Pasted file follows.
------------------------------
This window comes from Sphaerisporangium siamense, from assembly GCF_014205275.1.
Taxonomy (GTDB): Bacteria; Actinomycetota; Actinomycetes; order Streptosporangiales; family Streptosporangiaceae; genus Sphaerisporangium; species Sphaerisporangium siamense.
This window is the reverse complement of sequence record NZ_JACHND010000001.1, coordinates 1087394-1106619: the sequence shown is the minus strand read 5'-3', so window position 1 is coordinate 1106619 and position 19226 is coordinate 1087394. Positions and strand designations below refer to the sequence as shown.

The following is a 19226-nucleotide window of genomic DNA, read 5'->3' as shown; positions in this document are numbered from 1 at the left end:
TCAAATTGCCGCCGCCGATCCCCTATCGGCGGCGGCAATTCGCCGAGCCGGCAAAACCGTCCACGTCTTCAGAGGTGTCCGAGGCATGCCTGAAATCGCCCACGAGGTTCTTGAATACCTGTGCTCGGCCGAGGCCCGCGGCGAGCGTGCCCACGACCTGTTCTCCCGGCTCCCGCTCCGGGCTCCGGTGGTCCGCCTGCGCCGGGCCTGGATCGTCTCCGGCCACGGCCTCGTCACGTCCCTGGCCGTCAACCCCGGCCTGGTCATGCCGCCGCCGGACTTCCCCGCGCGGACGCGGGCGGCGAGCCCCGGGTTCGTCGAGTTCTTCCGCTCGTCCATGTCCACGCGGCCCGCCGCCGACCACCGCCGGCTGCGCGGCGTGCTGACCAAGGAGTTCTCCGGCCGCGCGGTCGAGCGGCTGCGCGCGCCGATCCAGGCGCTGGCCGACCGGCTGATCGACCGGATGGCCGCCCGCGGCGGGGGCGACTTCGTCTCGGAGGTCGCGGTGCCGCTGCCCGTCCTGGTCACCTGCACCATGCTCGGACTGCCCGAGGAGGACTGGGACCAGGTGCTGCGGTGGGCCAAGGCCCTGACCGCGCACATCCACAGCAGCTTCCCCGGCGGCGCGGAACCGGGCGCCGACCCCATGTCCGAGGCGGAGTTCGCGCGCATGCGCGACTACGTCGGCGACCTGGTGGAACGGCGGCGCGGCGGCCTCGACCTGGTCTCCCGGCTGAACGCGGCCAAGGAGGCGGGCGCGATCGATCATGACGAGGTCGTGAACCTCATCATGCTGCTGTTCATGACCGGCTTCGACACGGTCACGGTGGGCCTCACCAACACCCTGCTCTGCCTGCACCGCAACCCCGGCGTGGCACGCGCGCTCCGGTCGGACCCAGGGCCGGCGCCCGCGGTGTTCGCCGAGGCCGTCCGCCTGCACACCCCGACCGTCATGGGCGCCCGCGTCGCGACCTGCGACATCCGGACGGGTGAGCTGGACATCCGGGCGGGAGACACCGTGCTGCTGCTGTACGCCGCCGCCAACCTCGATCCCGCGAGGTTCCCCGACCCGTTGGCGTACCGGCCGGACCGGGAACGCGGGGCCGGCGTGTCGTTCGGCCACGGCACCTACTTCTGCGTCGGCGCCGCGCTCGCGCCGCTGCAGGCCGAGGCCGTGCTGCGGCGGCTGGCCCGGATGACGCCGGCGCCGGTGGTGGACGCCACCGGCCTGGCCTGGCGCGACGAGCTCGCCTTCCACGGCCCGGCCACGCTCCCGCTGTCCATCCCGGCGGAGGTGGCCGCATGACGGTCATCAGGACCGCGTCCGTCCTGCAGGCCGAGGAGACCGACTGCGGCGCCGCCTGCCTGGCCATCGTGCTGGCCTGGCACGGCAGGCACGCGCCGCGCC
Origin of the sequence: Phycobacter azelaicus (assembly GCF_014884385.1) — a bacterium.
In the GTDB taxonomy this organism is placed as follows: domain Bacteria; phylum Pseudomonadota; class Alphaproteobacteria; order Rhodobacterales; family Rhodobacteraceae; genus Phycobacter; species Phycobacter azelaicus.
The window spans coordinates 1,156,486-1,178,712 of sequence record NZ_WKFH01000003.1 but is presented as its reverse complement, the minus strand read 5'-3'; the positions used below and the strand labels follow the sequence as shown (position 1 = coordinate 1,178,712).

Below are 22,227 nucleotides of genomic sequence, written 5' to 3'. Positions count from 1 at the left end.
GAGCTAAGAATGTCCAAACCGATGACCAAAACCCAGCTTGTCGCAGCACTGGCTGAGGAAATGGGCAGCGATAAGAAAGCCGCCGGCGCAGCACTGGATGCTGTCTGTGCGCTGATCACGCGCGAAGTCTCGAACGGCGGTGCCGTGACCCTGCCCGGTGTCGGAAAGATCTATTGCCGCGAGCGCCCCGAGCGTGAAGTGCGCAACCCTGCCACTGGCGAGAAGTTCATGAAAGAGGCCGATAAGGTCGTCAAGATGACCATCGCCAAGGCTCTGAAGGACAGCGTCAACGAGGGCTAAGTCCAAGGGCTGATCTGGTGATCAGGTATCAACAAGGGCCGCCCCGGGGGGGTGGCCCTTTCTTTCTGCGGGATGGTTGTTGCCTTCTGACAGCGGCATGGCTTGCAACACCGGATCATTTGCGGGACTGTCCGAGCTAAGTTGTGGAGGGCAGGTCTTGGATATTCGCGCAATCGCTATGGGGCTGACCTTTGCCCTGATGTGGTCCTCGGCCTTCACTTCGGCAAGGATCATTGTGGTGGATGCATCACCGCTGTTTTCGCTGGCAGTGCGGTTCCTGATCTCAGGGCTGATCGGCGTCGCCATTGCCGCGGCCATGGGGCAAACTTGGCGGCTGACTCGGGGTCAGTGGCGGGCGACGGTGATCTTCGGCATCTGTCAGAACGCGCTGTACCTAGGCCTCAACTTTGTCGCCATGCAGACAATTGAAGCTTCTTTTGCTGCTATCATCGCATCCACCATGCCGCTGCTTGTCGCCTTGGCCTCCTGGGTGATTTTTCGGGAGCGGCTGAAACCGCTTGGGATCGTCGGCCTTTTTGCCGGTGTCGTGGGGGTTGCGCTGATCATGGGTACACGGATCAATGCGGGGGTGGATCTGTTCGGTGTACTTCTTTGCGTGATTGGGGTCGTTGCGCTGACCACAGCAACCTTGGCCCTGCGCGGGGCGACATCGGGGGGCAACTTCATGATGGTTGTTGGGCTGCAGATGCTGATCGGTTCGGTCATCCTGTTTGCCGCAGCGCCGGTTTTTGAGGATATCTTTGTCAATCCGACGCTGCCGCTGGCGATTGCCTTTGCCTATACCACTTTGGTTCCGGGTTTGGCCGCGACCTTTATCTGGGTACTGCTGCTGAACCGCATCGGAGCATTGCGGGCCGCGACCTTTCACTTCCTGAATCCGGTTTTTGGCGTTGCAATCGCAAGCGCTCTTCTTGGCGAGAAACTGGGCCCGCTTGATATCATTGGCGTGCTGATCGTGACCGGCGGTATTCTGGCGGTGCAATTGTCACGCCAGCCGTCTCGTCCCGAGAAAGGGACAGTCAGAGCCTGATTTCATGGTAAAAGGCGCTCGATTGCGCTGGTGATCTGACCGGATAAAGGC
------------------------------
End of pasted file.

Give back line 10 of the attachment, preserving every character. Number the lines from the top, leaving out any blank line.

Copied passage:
GAGCTAAGAATGTCCAAACCGATGACCAAAACCCAGCTTGTCGCAGCACTGGCTGAGGAAATGGGCAGCGATAAGAAAGCCGCCGGCGCAGCACTGGATGCTGTCTGTGCGCTGATCACGCGCGAAGTCTCGAACGGCGGTGCCGTGACCCTGCCCGGTGTCGGAAAGATCTATTGCCGCGAGCGCCCCGAGCGTGAAGTGCGCAACCCTGCCACTGGCGAGAAGTTCATGAAAGAGGCCGATAAGGTCGTCAAGATGACCATCGCCAAGGCTCTGAAGGACAGCGTCAACGAGGGCTAAGTCCAAGGGCTGATCTGGTGATCAGGTATCAACAAGGGCCGCCCCGGGGGGGTGGCCCTTTCTTTCTGCGGGATGGTTGTTGCCTTCTGACAGCGGCATGGCTTGCAACACCGGATCATTTGCGGGACTGTCCGAGCTAAGTTGTGGAGGGCAGGTCTTGGATATTCGCGCAATCGCTATGGGGCTGACCTTTGCCCTGATGTGGTCCTCGGCCTTCACTTCGGCAAGGATCATTGTGGTGGATGCATCACCGCTGTTTTCGCTGGCAGTGCGGTTCCTGATCTCAGGGCTGATCGGCGTCGCCATTGCCGCGGCCATGGGGCAAACTTGGCGGCTGACTCGGGGTCAGTGGCGGGCGACGGTGATCTTCGGCATCTGTCAGAACGCGCTGTACCTAGGCCTCAACTTTGTCGCCATGCAGACAATTGAAGCTTCTTTTGCTGCTATCATCGCATCCACCATGCCGCTGCTTGTCGCCTTGGCCTCCTGGGTGATTTTTCGGGAGCGGCTGAAACCGCTTGGGATCGTCGGCCTTTTTGCCGGTGTCGTGGGGGTTGCGCTGATCATGGGTACACGGATCAATGCGGGGGTGGATCTGTTCGGTGTACTTCTTTGCGTGATTGGGGTCGTTGCGCTGACCACAGCAACCTTGGCCCTGCGCGGGGCGACATCGGGGGGCAACTTCATGATGGTTGTTGGGCTGCAGATGCTGATCGGTTCGGTCATCCTGTTTGCCGCAGCGCCGGTTTTTGAGGATATCTTTGTCAATCCGACGCTGCCGCTGGCGATTGCCTTTGCCTATACCACTTTGGTTCCGGGTTTGGCCGCGACCTTTATCTGGGTACTGCTGCTGAACCGCATCGGAGCATTGCGGGCCGCGACCTTTCACTTCCTGAATCCGGTTTTTGGCGTTGCAATCGCAAGCGCTCTTCTTGGCGAGAAACTGGGCCCGCTTGATATCATTGGCGTGCTGATCGTGACCGGCGGTATTCTGGCGGTGCAATTGTCACGCCAGCCGTCTCGTCCCGAGAAAGGGACAGTCAGAGCCTGATTTCATGGTAAAAGGCGCTCGATTGCGCTGGTGATCTGACCGGATAAAGGC